I am counting on you, Mr. Speaker, and I thank you very much. That will allow me to propose an amendment.
Recently, in 2004, the Canadian government wanted to have even greater control over managing the file concerning persons with a disability, in relation to the provincial jurisdiction and Quebec's jurisdiction.
At that time the Bloc Québécois proposed an amendment to the plans for reforming the system, an amendment to ensure that the Canadian government would respect provincial jurisdictions. The government of the day rejected the motion in order to exercise even greater control over this area of provincial jurisdiction.
In my proposal, I maintain that we, as Quebeckers, find it quite appalling that every time the Canadian government interferes in aspects of those jurisdictions that should belong to the provinces and to Quebec, it fails in its duty to correctly assume this responsibility.
As I stand and speak here today, an election has just been called in Quebec. Every time there is an election, this issue of jurisdictions enters into the debate: our ability to be able to exercise our powers, to manage our own holdings and, of course, the money we send here to Ottawa, and the assurance that it will be used as it should be.
Employment insurance is one example. To date, the government has diverted more than $50 billion from employment insurance. At least a quarter of this amount belongs to Quebec.
Today, in ridings throughout Quebec, including my own, activists and other members of the public are meeting to discuss how to reopen this political debate during the election campaign, not just to focus attention on this issue, but to see how Quebeckers can eventually regain control over their own destiny. I want to commend the people who have already begun the debate.
In my opinion, it is important to point out to the hon. members of this House that we in the Bloc Québécois have always been open about our intentions, our goals and our vision of the future. Today, when we look at the issue of persons with disabilities, the federal government's responsibility for these persons, the way it has handled this issue and the government's negligent attitude toward monitoring support for persons with disabilities, we are sorely disappointed.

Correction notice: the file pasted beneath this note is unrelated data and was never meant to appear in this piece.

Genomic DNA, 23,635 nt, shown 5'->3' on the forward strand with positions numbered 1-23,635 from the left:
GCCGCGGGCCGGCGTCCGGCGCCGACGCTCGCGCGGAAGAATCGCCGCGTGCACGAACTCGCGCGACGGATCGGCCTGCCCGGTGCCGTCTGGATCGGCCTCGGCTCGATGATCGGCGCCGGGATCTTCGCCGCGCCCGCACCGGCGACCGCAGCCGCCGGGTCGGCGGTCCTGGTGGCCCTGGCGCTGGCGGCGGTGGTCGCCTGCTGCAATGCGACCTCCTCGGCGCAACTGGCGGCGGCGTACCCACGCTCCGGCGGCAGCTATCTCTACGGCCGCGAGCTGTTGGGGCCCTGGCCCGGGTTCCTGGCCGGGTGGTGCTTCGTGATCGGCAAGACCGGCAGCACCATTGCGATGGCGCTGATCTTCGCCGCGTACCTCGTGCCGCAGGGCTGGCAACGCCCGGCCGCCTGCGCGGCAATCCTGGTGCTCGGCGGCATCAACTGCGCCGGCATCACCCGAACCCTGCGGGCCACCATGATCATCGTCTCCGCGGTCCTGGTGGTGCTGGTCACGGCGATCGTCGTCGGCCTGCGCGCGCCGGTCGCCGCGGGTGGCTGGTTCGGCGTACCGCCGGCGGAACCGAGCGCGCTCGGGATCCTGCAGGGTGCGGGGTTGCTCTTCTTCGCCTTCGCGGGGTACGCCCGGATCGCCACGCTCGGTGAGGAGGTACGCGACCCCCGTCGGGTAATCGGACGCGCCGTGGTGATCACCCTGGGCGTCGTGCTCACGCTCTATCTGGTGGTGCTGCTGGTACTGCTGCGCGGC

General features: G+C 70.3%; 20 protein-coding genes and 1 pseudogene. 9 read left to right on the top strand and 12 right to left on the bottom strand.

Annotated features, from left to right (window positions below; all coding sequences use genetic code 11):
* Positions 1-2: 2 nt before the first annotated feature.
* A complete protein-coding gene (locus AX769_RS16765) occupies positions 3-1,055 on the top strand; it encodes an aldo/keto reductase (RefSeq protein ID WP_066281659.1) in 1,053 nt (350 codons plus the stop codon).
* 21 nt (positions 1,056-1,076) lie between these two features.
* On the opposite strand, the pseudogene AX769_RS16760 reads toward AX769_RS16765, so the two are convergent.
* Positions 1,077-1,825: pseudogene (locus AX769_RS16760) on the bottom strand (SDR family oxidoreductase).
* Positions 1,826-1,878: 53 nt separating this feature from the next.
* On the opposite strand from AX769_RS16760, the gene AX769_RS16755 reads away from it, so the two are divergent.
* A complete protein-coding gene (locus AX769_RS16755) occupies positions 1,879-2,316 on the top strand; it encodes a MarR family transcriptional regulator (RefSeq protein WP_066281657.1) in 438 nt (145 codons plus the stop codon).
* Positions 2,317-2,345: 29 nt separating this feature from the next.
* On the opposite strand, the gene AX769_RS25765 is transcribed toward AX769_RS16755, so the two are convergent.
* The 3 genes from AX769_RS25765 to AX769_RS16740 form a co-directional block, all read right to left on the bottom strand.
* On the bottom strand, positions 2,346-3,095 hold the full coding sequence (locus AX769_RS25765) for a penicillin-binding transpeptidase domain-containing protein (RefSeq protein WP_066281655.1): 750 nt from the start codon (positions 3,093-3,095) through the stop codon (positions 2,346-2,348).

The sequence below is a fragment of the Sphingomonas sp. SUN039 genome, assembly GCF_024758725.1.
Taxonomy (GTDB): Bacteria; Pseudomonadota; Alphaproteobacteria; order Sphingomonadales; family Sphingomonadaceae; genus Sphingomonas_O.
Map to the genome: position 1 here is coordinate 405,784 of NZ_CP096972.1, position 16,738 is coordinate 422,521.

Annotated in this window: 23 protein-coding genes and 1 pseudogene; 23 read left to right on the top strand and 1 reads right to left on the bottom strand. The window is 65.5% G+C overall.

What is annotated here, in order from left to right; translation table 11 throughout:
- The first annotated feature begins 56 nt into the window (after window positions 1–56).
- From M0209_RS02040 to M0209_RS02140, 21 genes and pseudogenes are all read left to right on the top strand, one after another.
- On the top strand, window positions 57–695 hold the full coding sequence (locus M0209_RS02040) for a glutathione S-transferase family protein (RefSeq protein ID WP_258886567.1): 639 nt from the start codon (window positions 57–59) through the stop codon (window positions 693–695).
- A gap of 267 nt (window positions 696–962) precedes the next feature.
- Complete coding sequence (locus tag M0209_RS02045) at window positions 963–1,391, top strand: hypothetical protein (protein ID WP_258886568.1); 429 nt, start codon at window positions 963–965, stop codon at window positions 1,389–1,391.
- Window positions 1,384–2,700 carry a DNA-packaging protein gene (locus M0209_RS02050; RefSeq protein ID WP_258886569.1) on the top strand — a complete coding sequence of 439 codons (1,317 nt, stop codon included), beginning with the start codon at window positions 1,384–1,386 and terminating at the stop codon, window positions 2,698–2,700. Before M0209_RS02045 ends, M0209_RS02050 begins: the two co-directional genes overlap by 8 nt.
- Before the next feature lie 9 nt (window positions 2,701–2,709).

This study will also have to look at the issue of areas of jurisdiction.
The member for Kitchener Centre has called on us to examine all aspects of the treatment of the disabled. She would entrust this task to the Standing Committee on Human Resources, Social Development and the Status of Persons with Disabilities.
This is a matter that we must not take lightly and we need to take our time to study it correctly. At this time, the Standing Committee on Human Resources, Social Development and the Status of Persons with Disabilities is studying several bills. We have just completed a review, after recommendations, of Bill C-257, An Act to amend the Canada Labour Code (replacement workers). We have before us Bill C-36, An Act to amend the Canada Pension Plan and the Old Age Security Act. This government bill deals with the guaranteed income supplement for seniors. We also have two bills pertaining to employment insurance.
Mr. Speaker, I see you are indicating that I have two minutes left. All these bills will require a great deal of time to study.
If we want to do our job with regard to the motion before us, the following amendment should be made. I move:
That motion M-243 be amended by replacing “no later than May 2007” with “no later than November 30, 2007”.
I believe I require the consent of the member who tabled the motion, thus the member for Kitchener Centre, to amend the motion. She could second it, if she consents.